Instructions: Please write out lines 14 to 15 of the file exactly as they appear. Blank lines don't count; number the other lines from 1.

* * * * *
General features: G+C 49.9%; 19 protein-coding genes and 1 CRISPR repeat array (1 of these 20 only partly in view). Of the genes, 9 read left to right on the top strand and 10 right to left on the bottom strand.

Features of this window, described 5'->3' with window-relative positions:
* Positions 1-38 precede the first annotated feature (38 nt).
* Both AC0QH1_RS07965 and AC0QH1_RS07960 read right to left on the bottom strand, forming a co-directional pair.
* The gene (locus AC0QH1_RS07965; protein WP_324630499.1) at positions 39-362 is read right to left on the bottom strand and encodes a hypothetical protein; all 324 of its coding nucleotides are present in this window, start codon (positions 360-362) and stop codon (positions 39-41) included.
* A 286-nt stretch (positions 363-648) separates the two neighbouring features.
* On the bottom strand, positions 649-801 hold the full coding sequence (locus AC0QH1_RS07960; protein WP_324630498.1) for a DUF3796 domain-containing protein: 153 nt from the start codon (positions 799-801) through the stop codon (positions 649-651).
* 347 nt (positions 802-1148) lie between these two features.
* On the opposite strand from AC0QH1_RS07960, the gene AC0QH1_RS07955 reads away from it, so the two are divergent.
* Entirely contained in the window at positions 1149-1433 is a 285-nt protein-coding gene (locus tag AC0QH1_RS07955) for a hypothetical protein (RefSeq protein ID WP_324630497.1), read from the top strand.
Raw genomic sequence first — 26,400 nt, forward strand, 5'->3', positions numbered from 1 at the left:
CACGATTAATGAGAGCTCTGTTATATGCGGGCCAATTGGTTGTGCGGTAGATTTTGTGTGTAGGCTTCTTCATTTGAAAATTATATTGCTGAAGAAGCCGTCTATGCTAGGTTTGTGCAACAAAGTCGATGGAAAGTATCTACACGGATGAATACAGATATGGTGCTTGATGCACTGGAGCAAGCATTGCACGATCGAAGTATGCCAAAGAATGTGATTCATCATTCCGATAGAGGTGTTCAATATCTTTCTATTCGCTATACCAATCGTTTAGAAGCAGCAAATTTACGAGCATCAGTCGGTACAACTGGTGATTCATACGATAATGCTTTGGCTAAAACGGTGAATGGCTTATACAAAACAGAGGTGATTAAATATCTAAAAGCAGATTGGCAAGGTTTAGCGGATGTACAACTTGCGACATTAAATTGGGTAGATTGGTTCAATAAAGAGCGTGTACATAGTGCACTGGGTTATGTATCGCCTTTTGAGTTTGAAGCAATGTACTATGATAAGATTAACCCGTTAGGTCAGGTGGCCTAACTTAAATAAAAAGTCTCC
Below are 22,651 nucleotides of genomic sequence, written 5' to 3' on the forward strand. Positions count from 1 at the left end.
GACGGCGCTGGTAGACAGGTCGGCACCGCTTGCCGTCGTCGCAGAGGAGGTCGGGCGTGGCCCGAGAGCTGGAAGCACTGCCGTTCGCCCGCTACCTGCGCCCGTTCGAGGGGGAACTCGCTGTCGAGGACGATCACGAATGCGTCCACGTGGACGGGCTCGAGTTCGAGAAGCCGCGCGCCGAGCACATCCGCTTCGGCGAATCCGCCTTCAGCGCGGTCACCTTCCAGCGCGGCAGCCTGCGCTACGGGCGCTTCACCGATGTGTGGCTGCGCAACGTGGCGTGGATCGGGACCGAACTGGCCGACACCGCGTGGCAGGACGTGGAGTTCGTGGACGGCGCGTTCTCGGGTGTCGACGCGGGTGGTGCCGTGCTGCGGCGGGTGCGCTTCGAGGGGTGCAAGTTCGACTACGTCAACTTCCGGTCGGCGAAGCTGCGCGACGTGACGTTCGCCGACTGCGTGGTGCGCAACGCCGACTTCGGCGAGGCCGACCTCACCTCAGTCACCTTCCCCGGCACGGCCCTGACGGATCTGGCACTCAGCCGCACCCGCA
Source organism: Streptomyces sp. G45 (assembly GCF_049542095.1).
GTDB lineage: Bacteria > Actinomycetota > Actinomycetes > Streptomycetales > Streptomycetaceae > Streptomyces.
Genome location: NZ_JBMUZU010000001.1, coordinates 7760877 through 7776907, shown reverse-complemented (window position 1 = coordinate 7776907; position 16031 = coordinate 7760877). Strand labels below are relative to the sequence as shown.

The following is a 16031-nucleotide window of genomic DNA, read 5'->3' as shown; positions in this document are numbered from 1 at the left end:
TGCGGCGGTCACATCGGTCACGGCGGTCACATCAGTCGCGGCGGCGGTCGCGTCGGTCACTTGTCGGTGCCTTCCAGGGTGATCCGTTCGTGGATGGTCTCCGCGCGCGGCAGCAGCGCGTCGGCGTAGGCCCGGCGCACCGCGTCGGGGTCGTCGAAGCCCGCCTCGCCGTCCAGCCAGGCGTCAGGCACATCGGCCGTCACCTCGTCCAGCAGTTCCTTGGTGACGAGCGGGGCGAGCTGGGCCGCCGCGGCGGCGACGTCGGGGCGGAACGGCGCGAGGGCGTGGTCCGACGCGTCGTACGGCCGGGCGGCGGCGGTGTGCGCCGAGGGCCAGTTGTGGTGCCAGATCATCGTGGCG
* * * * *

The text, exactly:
GACGGCGCTGGTAGACAGGTCGGCACCGCTTGCCGTCGTCGCAGAGGAGGTCGGGCGTGGCCCGAGAGCTGGAAGCACTGCCGTTCGCCCGCTACCTGCGCCCGTTCGAGGGGGAACTCGCTGTCGAGGACGATCACGAATGCGTCCACGTGGACGGGCTCGAGTTCGAGAAGCCGCGCGCCGAGCACATCCGCTTCGGCGAATCCGCCTTCAGCGCGGTCACCTTCCAGCGCGGCAGCCTGCGCTACGGGCGCTTCACCGATGTGTGGCTGCGCAACGTGGCGTGGATCGGGACCGAACTGGCCGACACCGCGTGGCAGGACGTGGAGTTCGTGGACGGCGCGTTCTCGGGTGTCGACGCGGGTGGTGCCGTGCTGCGGCGGGTGCGCTTCGAGGGGTGCAAGTTCGACTACGTCAACTTCCGGTCGGCGAAGCTGCGCGACGTGACGTTCGCCGACTGCGTGGTGCGCAACGCCGACTTCGGCGAGGCCGACCTCACCTCAGTCACCTTCCCCGGCACGGCCCTGACGGATCTGGCACTCAGCCGCACCCGCA
Source organism: Streptomyces sp. G45 (assembly GCF_049542095.1).